I consider myself fortunate. I’m now in my fourth decade of running and I still love it as much as I did when I first started in 1979. There are days when it’s not much fun due to weather conditions, fatigue, etc., but all-in-all, I still enjoy taking those first few strides each morning.
We runners are an interesting lot. We’re unique individuals and our motivators are as unique as we are. I’d venture to say it’s usually a blend of factors that provide motivation. For me, it transcends physical fitness. Running contributes so much to my productivity and emotional well-being. It’s a positive way for me to channel my energy and obsessive-compulsive tendencies.
Motivation ebbs-and-flows over a lifetime. What motivates me at the age of 53 differs dramatically from what motivated me at the age of 20. From my own experience, there have been a few things that have served me well as running motivators:
Racing/competition: Competitive racing can be a huge motivator. Strategically planning weekly training schedules, speed workouts, tapering, and bringing all the logistics together on race day. The adrenaline rush as the starting gun explodes, the collective energy of runners of all shapes, sizes, and ability levels. I truly enjoyed ten full years of competitive racing. Now that I’m older, I enjoy “participating” just as much as I did “racing” when I was younger. Same event, different kind of motivation.
Variety: As I mentioned above, we runners tend to be creatures of habit, bordering on OCD tendencies. Do your best to exercise outside your “comfort zone” now and then. Participate in a fun, non-traditional running event now and then. If you’re more adventurous, try your hand at triathlons. They’re a great way to cross-train and improve your fitness level. Variety can be spice of your running/fitness life.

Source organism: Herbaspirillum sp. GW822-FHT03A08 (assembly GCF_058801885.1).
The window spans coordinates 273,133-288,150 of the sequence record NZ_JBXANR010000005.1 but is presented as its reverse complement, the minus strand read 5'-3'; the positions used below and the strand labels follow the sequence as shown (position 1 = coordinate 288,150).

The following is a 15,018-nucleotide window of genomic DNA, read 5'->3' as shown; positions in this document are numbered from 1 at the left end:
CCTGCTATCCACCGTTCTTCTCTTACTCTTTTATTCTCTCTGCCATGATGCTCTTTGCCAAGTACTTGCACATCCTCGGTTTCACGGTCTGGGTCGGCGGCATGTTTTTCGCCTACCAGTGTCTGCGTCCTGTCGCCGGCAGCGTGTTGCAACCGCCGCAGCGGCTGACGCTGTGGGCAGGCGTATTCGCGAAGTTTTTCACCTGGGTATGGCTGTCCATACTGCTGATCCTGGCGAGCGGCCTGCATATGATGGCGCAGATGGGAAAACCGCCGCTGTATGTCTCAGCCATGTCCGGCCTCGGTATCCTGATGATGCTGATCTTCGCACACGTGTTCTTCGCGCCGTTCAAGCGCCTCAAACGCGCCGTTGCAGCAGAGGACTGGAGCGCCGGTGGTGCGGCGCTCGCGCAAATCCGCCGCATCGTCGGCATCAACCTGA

Training Groups: Running can be such a solitary endeavor and that’s not necessarily a bad thing. I enjoy my quiet, early-morning training sessions during the week, but the best thing that’s ever happened to my own running world has been participating in an organized training program. In 2003 I joined the Little Rock Marathon Training Program and it didn’t take long for me to get hooked on group training. There’s something special about sharing the running experience with good friends.
- Rest: It took me the better part of 30 years, but I finally have embraced the concept of rest. It’s arguably the most important part of the fitness equation. Motivation can wane when you’re physically tired and burned out on running. It’s okay to take a few days of rest. If you’re a committed runner, there’s very little danger of “falling off the wagon” and you’ll feel refreshed and invigorated when you hit the roads again. It’s okay to rest…trust me.